78 79

Mead regards this ability of the human being to act toward himself as the central mechanism with which the human being faces and deals with his world. This mechanism enables the human being to make indications to himself of things in his surroundings and thus to guide his actions by what he notes. Anything of which a human being is conscious is something which he is indicating to himself— the ticking of a clock, a knock at the door, the appearance of a friend, the remark made by a companion, a recognition that he has a task to perform, or the realization that he has a cold. Conversely, anything of which he is not conscious is, ipso facto, something which he is not indicating to himself. The conscious life of the human being, from the time that he awakens until he falls asleep, is a continual flow of self-indications— notations of the things with which he deals and takes into account. We are given, then, a picture of the human being as an organism which confronts its world with a mechanism for making indications to itself. This is the mechanism that is involved in interpreting the actions of others. To interpret the actions of another is to point out to oneself that the action has this or that meaning or character.

Now, according to Mead, the significance of making indications to oneself is of paramount importance. The importance lies along two lines. First, to indicate something is to extricate it from its setting, to hold it apart, to give it a meaning or, in Mead’s language, to make it into an object. An object—that is to say, anything that an individual indicates to himself—is different from a stimulus; instead of having an intrinsic character which acts on the individual and which can be identified apart from the individual, its character or meaning is conferred on it by the individual. The object is a product of the individual’s disposition to act instead of being an antecedent stimulus which evokes the act. Instead of the individual being surrounded by an environment of pre-existing objects which play upon him and call forth his behavior, the proper picture is that he constructs his objects on the basis of his on-going activity. In any of his countless acts—whether minor, like dressing himself, or major, like organizing himself for a professional career—the individual is designating different objects to himself, giving them meaning, judging their suitability to his action, and making decisions on the basis of the judgment. This is what is meant by interpretation or acting on the basis of symbols.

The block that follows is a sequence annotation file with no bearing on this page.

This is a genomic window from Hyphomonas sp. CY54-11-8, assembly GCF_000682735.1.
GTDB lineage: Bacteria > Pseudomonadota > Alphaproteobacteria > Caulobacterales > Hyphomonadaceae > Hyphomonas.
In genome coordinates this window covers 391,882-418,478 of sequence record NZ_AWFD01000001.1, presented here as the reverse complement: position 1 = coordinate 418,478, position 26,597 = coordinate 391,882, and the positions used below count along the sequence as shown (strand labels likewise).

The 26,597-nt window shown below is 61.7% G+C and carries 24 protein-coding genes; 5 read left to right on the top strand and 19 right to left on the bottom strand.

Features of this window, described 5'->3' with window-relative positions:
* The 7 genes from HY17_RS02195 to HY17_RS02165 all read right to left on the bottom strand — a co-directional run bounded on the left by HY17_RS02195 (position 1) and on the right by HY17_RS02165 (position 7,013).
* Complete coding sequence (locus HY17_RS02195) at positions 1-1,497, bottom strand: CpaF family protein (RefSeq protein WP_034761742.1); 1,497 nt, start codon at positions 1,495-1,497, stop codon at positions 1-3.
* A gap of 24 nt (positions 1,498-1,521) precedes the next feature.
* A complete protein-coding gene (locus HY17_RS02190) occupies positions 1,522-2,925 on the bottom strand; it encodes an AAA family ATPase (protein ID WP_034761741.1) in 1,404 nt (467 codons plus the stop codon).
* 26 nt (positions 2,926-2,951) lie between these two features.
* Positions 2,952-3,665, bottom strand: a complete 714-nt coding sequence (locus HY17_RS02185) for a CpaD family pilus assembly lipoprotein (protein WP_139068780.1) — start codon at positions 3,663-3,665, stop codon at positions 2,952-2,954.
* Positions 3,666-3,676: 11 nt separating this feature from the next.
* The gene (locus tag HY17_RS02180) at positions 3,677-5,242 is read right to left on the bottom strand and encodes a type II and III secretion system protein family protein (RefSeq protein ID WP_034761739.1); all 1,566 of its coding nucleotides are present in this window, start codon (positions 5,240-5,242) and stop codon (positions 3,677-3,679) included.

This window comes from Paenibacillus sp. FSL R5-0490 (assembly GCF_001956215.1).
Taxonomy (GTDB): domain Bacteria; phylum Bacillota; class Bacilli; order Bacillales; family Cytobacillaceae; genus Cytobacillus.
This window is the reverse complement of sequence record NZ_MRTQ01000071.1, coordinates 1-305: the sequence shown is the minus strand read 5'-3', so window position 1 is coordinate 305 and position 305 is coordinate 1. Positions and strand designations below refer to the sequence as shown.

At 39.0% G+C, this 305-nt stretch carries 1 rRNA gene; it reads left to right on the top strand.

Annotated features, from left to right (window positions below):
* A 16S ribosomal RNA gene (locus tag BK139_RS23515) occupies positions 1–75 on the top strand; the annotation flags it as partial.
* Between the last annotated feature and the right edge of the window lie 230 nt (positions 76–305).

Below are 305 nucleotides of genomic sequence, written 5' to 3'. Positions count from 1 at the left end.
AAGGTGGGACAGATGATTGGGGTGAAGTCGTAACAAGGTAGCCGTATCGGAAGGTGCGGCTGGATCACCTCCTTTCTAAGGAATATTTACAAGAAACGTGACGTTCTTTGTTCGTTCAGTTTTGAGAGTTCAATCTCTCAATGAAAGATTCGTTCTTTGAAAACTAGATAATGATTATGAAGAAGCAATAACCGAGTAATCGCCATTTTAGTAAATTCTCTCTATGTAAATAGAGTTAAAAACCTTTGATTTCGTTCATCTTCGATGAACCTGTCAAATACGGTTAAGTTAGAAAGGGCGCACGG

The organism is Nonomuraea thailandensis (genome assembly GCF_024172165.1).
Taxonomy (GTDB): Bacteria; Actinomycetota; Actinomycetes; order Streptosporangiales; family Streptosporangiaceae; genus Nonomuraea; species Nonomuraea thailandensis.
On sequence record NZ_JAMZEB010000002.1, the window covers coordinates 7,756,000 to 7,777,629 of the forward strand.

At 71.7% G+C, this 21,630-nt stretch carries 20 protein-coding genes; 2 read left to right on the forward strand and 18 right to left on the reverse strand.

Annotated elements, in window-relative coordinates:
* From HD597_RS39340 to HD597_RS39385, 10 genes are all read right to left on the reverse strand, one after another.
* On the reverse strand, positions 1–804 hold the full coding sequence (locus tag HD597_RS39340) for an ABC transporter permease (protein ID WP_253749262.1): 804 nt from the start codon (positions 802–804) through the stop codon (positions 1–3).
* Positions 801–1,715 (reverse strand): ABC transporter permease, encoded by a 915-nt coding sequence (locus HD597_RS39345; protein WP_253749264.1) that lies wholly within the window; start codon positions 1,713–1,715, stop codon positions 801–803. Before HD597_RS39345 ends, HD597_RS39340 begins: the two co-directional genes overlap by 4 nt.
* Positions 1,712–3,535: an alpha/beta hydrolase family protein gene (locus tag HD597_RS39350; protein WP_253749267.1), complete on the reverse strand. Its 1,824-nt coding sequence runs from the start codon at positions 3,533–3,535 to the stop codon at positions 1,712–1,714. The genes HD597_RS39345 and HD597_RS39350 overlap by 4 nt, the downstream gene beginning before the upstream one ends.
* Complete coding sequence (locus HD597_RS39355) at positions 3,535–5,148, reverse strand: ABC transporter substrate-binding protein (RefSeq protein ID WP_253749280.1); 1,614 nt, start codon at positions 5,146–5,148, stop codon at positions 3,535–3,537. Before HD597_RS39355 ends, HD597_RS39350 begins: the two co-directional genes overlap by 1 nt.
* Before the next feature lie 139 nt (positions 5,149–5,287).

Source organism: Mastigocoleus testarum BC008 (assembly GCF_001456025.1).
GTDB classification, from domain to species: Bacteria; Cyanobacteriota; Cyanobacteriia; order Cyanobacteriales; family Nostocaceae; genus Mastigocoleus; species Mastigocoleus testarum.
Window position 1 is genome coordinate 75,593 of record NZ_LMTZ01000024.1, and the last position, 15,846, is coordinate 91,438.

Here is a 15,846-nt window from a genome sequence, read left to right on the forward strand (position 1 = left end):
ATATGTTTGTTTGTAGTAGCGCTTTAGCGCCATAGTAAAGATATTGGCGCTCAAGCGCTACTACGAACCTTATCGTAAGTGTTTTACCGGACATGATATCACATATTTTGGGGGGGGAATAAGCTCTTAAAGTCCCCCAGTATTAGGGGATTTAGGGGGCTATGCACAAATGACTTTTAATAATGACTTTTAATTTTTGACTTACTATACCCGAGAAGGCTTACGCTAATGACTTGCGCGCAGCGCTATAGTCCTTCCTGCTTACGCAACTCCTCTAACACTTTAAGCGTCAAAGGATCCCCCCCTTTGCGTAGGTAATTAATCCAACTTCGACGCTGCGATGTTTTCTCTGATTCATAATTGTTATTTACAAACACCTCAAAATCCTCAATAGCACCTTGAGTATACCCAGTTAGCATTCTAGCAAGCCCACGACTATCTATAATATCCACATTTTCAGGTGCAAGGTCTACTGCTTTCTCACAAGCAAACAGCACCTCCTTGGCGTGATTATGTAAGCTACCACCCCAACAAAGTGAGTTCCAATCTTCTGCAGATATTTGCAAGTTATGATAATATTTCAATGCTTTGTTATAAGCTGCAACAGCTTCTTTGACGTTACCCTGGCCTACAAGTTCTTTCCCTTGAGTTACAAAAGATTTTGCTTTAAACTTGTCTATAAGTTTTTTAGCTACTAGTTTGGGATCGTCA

The second important implication of the fact that the human being makes indications to himself is that his action is constructed or built up instead of being a mere release. Whatever the action in which he is engaged, the human individual proceeds by pointing out to himself the divergent things which have to be taken into account in the course of his action. He has to note what he wants to do and how he is to do it; he has to point out to himself the various conditions which may be instrumental to his action and those which may obstruct his action; he has to take account of the demands, the expectations, the prohibitions, and the threats as they may arise in the situation in which he is acting. His action is built up step by step through a process of such self- indication. The human individual pieces together and guides his action by taking account of different things and interpreting their significance for his prospective action. There is no instance of conscious action of which this is not true.

The process of constructing action through making indications to oneself cannot be swallowed up in any of the conventional psycho- logical categories. This process is distinct from and different from what is spoken of as the “ego”—just as it is different from any other conception which conceives of the self in terms of composition or organization. Self-indication is a moving communicative process in which the individual notes things, assesses them, gives them a meaning, and decides to act on the basis of the meaning. The human being stands over against the world, or against “alters,” with such a process and not with a mere ego. Further, the process of self-indication cannot be subsumed under the forces, whether from the outside or inside, which are presumed to play upon the individual to produce his behavior. Environmental pressures, external stimuli, organic drives, wishes, attitudes, feelings, ideas, and their like do not cover or explain the process of self-indication. The process of self-indication stands over against them in that the individual points out to himself and interprets the appearance or expression of such things, noting a given social demand that is made on him, recognizing a command, observing that he is hungry, realizing that he wishes to buy something, aware that he has a given feeling, conscious that he dislikes eating with someone he despises, or aware that he is thinking of doing some given thing. By virtue of indicating such things to himself, he places himself over against them and is able to act back against them, accepting them, rejecting them, or transform-

80 81

ing them in accordance with how he defines or interprets them. His behavior, accordingly, is not a result of such things as environmental pressures, stimuli, motives, attitudes, and ideas but arises instead from how he interprets and handles these things in the action which he is constructing. The process of self-indication by means of which human action is formed cannot be accounted for by factors which precede the act. The process of self-indication exists in its own right and must be accepted and studied as such. It is through this process that the human being constructs his conscious action.